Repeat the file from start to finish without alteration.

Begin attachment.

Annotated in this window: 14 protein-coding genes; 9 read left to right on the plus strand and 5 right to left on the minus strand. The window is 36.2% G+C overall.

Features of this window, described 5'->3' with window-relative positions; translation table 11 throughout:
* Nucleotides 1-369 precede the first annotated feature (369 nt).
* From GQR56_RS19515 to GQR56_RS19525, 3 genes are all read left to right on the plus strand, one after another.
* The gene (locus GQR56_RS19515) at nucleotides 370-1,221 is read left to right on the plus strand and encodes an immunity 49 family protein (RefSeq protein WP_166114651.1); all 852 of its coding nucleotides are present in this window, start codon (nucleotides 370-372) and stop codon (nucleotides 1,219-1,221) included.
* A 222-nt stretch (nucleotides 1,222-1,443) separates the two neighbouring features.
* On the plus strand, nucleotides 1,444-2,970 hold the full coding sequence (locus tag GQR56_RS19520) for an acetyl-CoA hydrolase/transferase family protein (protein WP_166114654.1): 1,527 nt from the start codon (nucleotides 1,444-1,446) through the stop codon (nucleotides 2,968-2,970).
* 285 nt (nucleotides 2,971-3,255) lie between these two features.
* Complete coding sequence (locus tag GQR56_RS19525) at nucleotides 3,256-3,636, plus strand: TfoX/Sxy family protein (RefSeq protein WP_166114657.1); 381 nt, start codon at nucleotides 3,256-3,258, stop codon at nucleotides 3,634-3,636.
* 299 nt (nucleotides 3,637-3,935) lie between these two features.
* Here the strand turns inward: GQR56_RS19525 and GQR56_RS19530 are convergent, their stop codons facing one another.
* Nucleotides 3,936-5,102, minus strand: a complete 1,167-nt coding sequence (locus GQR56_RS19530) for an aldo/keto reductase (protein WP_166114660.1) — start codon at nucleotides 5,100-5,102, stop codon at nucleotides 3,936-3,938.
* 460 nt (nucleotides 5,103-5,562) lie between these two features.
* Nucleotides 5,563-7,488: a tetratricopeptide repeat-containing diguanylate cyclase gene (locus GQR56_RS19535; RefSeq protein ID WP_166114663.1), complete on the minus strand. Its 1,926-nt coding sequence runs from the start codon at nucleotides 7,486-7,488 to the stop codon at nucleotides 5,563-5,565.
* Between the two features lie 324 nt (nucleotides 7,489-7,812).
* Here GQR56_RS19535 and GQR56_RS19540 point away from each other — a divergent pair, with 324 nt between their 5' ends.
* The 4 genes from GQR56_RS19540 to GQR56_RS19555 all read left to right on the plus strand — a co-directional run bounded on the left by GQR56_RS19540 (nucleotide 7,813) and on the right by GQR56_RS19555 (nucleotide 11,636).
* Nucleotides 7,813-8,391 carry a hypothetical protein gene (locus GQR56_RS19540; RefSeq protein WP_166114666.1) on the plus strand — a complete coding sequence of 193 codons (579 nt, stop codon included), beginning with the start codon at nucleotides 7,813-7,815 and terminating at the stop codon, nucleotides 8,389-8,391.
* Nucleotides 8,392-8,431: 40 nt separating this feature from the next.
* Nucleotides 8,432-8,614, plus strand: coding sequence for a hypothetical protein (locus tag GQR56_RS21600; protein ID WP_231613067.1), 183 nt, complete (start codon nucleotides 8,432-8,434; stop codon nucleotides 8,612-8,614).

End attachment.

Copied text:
Annotated in this window: 14 protein-coding genes; 9 read left to right on the plus strand and 5 right to left on the minus strand. The window is 36.2% G+C overall.

Features of this window, described 5'->3' with window-relative positions; translation table 11 throughout:
* Nucleotides 1-369 precede the first annotated feature (369 nt).
* From GQR56_RS19515 to GQR56_RS19525, 3 genes are all read left to right on the plus strand, one after another.
* The gene (locus GQR56_RS19515) at nucleotides 370-1,221 is read left to right on the plus strand and encodes an immunity 49 family protein (RefSeq protein WP_166114651.1); all 852 of its coding nucleotides are present in this window, start codon (nucleotides 370-372) and stop codon (nucleotides 1,219-1,221) included.
* A 222-nt stretch (nucleotides 1,222-1,443) separates the two neighbouring features.
* On the plus strand, nucleotides 1,444-2,970 hold the full coding sequence (locus tag GQR56_RS19520) for an acetyl-CoA hydrolase/transferase family protein (protein WP_166114654.1): 1,527 nt from the start codon (nucleotides 1,444-1,446) through the stop codon (nucleotides 2,968-2,970).
* 285 nt (nucleotides 2,971-3,255) lie between these two features.
* Complete coding sequence (locus tag GQR56_RS19525) at nucleotides 3,256-3,636, plus strand: TfoX/Sxy family protein (RefSeq protein WP_166114657.1); 381 nt, start codon at nucleotides 3,256-3,258, stop codon at nucleotides 3,634-3,636.
* 299 nt (nucleotides 3,637-3,935) lie between these two features.
* Here the strand turns inward: GQR56_RS19525 and GQR56_RS19530 are convergent, their stop codons facing one another.
* Nucleotides 3,936-5,102, minus strand: a complete 1,167-nt coding sequence (locus GQR56_RS19530) for an aldo/keto reductase (protein WP_166114660.1) — start codon at nucleotides 5,100-5,102, stop codon at nucleotides 3,936-3,938.
* 460 nt (nucleotides 5,103-5,562) lie between these two features.
* Nucleotides 5,563-7,488: a tetratricopeptide repeat-containing diguanylate cyclase gene (locus GQR56_RS19535; RefSeq protein ID WP_166114663.1), complete on the minus strand. Its 1,926-nt coding sequence runs from the start codon at nucleotides 7,486-7,488 to the stop codon at nucleotides 5,563-5,565.
* Between the two features lie 324 nt (nucleotides 7,489-7,812).
* Here GQR56_RS19535 and GQR56_RS19540 point away from each other — a divergent pair, with 324 nt between their 5' ends.
* The 4 genes from GQR56_RS19540 to GQR56_RS19555 all read left to right on the plus strand — a co-directional run bounded on the left by GQR56_RS19540 (nucleotide 7,813) and on the right by GQR56_RS19555 (nucleotide 11,636).
* Nucleotides 7,813-8,391 carry a hypothetical protein gene (locus GQR56_RS19540; RefSeq protein WP_166114666.1) on the plus strand — a complete coding sequence of 193 codons (579 nt, stop codon included), beginning with the start codon at nucleotides 7,813-7,815 and terminating at the stop codon, nucleotides 8,389-8,391.
* Nucleotides 8,392-8,431: 40 nt separating this feature from the next.
* Nucleotides 8,432-8,614, plus strand: coding sequence for a hypothetical protein (locus tag GQR56_RS21600; protein ID WP_231613067.1), 183 nt, complete (start codon nucleotides 8,432-8,434; stop codon nucleotides 8,612-8,614).